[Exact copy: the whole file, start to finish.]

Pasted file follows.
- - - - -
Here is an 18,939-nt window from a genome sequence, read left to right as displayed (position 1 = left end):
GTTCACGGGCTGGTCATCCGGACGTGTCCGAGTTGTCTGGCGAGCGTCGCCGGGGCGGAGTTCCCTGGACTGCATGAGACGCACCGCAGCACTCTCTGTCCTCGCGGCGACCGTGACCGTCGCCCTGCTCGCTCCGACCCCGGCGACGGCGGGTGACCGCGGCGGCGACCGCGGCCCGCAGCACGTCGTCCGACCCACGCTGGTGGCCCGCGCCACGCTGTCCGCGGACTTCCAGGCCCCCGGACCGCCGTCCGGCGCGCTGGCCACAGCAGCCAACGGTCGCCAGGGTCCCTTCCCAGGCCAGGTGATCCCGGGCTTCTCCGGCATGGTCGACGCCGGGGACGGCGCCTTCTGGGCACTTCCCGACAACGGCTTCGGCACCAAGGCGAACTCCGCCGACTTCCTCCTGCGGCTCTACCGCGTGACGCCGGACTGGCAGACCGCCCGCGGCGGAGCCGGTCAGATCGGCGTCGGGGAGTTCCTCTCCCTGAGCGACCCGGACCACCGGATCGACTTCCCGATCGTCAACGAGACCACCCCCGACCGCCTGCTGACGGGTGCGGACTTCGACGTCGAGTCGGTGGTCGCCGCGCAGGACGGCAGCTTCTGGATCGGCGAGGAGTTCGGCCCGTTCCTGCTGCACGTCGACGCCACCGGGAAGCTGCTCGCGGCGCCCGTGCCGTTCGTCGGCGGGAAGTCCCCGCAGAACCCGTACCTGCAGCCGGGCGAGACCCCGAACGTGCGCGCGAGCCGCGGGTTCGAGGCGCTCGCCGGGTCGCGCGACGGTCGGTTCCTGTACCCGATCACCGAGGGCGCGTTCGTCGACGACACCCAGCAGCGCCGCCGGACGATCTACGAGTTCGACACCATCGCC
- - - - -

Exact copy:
Here is an 18,939-nt window from a genome sequence, read left to right as displayed (position 1 = left end):
GTTCACGGGCTGGTCATCCGGACGTGTCCGAGTTGTCTGGCGAGCGTCGCCGGGGCGGAGTTCCCTGGACTGCATGAGACGCACCGCAGCACTCTCTGTCCTCGCGGCGACCGTGACCGTCGCCCTGCTCGCTCCGACCCCGGCGACGGCGGGTGACCGCGGCGGCGACCGCGGCCCGCAGCACGTCGTCCGACCCACGCTGGTGGCCCGCGCCACGCTGTCCGCGGACTTCCAGGCCCCCGGACCGCCGTCCGGCGCGCTGGCCACAGCAGCCAACGGTCGCCAGGGTCCCTTCCCAGGCCAGGTGATCCCGGGCTTCTCCGGCATGGTCGACGCCGGGGACGGCGCCTTCTGGGCACTTCCCGACAACGGCTTCGGCACCAAGGCGAACTCCGCCGACTTCCTCCTGCGGCTCTACCGCGTGACGCCGGACTGGCAGACCGCCCGCGGCGGAGCCGGTCAGATCGGCGTCGGGGAGTTCCTCTCCCTGAGCGACCCGGACCACCGGATCGACTTCCCGATCGTCAACGAGACCACCCCCGACCGCCTGCTGACGGGTGCGGACTTCGACGTCGAGTCGGTGGTCGCCGCGCAGGACGGCAGCTTCTGGATCGGCGAGGAGTTCGGCCCGTTCCTGCTGCACGTCGACGCCACCGGGAAGCTGCTCGCGGCGCCCGTGCCGTTCGTCGGCGGGAAGTCCCCGCAGAACCCGTACCTGCAGCCGGGCGAGACCCCGAACGTGCGCGCGAGCCGCGGGTTCGAGGCGCTCGCCGGGTCGCGCGACGGTCGGTTCCTGTACCCGATCACCGAGGGCGCGTTCGTCGACGACACCCAGCAGCGCCGCCGGACGATCTACGAGTTCGACACCATCGCC